The ALJ is responsible for resolving conflicts in testimony, determining credibility, and resolving ambiguities. See Andrews v. Shalala, 53 F.3d 1035, 1039 (9th Cir. 1995). When evidence is “subject to more than one rational interpretation, [courts] must defer to the ALJ's conclusion.” Batson v. Comm'r of Soc. Sec. Admin., 359 F.3d 1190, 1198 (9th Cir. 2004). This is so because “[t]he [ALJ] and not the reviewing court must resolve conflicts in evidence, and if the evidence can support either outcome, the court may not substitute its judgment for that of the ALJ.” Matney v. Sullivan, 981, F.2d 1016, 1019 (9th Cir. 1992) (citations omitted).

         II. Analysis

         Claimant alleges that the ALJ erred by (1) improperly weighing the treating physicians' opinions; (2) discounting Claimant's credibility; and (3) improperly weighing a third-party report from Claimant's friend.

         A. Evaluation of Medical Evidence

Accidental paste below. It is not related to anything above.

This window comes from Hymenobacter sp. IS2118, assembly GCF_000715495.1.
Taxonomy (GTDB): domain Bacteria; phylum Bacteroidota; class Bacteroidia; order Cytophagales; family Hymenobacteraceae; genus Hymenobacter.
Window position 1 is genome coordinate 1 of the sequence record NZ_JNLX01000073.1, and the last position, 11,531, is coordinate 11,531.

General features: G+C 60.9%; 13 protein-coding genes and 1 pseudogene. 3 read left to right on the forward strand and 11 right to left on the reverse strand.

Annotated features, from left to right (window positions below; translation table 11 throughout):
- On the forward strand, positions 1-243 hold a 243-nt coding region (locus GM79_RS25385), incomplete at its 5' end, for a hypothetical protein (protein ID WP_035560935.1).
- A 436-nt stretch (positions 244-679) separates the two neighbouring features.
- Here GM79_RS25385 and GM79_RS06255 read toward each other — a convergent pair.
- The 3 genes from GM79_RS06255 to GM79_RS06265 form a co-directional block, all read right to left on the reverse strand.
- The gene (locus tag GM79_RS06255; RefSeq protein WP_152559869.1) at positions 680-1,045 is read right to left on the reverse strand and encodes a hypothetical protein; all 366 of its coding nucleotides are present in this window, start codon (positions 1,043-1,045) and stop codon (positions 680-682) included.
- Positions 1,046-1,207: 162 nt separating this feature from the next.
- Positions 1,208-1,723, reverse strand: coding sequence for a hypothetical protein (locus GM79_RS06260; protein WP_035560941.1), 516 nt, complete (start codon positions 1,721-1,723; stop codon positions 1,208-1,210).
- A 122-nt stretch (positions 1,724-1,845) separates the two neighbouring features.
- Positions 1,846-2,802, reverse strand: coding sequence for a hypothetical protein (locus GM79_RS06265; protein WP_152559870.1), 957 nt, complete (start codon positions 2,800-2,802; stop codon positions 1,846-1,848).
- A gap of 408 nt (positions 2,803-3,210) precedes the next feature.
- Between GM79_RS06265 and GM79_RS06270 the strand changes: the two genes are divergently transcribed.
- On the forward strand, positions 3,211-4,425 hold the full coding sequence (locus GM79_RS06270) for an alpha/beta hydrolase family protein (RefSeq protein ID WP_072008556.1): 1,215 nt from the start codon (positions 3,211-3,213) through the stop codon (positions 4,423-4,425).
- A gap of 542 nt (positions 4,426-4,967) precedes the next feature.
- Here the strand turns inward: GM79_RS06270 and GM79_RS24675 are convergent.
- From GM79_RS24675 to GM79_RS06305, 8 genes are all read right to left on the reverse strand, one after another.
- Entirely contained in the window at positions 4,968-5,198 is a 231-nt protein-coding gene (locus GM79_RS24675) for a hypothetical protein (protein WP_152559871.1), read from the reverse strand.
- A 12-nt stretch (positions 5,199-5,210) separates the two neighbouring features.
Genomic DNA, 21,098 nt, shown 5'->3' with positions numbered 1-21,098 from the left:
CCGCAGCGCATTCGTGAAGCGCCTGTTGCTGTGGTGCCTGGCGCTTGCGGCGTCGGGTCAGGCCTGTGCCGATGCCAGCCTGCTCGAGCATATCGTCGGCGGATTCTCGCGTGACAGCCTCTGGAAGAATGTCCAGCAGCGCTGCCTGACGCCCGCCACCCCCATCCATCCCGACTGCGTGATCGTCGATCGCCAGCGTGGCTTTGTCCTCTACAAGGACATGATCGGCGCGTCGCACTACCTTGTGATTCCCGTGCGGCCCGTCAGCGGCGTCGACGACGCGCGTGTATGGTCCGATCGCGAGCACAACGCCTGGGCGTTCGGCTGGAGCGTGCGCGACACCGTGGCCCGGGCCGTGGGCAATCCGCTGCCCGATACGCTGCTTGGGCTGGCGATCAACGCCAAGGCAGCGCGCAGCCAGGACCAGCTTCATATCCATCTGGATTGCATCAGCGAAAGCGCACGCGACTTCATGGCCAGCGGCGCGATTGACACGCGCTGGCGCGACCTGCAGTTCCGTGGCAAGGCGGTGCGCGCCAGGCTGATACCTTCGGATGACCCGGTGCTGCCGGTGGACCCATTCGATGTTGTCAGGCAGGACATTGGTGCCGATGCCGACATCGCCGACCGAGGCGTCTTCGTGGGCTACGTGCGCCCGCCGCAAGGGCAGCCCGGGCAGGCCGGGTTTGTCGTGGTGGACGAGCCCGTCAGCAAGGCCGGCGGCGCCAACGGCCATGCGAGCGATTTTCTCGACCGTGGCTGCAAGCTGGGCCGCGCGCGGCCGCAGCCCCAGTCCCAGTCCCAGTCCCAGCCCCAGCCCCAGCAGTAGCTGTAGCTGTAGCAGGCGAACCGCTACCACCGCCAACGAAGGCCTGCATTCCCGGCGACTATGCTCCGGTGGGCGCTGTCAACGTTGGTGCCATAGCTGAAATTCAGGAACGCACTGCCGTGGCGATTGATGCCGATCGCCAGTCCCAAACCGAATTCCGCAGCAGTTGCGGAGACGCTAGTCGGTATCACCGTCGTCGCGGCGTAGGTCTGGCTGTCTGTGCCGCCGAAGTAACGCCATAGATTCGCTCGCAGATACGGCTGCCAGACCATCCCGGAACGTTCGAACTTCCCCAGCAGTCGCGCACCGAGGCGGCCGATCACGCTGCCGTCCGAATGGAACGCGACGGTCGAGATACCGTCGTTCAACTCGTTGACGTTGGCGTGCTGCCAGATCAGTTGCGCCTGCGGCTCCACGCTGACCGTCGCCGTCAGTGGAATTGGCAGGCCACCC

A “treating physician” is one who actually treats the claimant. Lester v. Chater, 81 F.3d 821, 830 (9th Cir. 1995). When a treating doctor's opinion is not contradicted by another doctor, it may only be rejected for clear and convincing reasons. Id. If a treating doctor's opinion is contradicted by another doctor, it may only be rejected for “specific and legitimate reasons supported by substantial evidence in the record for so doing.” Id. In general, the opinions of treating physicians are given more weight than examining non-treating physicians, and the opinions of examining physicians are given more weight than non-examining physicians. See 20 C.F.R. § 404.1527(c)(1)-(2). In the case of a treating doctor, the ALJ considers the length of the treatment relationship, and the nature and extent of the treatment relationship. Id. at § 404.1527(c)(2)(i)-(ii). For all medical providers, the ALJ considers factors such as whether the provider supports their opinion with evidence and whether the opinion is consistent with the medical record. Id. at § 404.1527(c)(3)-(6). Where substantial evidence contradicts a treating doctor's opinion, the doctor's opinion is not entitled to controlling weight. See Orn v. Astrue, 495 F.3d 625, 632 (9th Cir. 2007).